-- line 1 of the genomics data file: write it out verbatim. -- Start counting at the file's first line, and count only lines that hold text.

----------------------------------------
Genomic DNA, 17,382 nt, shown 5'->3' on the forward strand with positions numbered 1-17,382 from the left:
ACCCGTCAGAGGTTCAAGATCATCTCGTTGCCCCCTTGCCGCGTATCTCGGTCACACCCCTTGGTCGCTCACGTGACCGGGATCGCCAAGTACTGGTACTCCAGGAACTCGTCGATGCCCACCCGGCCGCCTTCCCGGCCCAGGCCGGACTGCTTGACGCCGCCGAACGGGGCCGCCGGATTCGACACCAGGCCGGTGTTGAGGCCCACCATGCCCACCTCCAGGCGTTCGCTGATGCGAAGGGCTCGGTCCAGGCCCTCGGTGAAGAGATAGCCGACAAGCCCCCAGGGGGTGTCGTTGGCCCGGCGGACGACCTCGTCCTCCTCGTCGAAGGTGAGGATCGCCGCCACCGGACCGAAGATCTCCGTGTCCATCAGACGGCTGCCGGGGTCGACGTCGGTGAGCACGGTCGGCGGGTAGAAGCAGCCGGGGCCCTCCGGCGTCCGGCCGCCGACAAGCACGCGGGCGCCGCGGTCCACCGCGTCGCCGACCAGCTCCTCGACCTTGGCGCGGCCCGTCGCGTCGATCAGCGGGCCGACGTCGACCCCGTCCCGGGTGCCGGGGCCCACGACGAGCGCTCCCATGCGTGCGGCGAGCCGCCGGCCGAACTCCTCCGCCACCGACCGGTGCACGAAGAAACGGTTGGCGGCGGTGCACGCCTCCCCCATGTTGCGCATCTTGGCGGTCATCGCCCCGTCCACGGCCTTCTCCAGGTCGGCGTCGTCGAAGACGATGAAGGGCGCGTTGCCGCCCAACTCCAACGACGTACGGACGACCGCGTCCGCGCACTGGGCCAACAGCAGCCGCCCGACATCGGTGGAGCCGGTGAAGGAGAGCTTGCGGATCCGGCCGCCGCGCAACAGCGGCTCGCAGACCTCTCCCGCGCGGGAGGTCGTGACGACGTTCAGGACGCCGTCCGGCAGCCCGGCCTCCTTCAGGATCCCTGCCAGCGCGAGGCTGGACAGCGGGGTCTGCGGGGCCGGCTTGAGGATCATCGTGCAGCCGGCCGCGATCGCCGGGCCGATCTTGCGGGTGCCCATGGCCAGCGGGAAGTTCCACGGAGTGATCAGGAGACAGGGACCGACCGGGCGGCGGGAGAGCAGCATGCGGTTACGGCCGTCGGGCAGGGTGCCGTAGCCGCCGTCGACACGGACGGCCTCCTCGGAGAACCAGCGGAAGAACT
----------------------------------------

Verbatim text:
Genomic DNA, 17,382 nt, shown 5'->3' on the forward strand with positions numbered 1-17,382 from the left: